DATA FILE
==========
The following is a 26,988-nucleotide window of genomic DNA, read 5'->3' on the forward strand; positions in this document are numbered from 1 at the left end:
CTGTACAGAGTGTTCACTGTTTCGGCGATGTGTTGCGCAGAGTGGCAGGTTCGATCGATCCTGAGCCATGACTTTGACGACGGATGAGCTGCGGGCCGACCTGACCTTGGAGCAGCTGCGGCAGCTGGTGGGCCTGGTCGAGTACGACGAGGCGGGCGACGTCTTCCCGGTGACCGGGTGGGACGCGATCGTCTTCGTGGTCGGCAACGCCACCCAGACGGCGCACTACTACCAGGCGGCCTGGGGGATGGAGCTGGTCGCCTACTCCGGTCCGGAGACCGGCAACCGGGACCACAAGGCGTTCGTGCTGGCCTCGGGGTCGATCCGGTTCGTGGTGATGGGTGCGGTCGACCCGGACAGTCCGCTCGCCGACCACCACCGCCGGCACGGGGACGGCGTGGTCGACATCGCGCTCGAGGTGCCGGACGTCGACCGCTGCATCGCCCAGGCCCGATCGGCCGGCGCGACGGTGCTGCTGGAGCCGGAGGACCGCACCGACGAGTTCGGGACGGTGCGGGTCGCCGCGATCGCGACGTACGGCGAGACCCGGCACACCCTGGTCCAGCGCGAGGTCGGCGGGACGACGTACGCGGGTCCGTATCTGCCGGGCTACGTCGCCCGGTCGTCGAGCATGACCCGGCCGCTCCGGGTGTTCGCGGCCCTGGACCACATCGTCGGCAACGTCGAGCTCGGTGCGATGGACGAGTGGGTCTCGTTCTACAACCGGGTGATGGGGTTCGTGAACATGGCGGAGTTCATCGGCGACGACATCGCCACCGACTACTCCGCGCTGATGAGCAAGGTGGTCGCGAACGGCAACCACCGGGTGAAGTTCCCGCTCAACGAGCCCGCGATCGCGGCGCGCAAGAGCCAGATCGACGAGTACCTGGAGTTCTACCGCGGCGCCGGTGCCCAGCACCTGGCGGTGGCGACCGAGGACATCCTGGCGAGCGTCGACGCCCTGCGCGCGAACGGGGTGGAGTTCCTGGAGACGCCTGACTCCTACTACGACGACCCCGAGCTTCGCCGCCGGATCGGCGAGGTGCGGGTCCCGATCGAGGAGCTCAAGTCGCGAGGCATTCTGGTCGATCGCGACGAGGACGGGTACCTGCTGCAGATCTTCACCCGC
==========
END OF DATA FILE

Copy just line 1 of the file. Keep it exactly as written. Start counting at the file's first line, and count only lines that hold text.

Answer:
The following is a 26,988-nucleotide window of genomic DNA, read 5'->3' on the forward strand; positions in this document are numbered from 1 at the left end: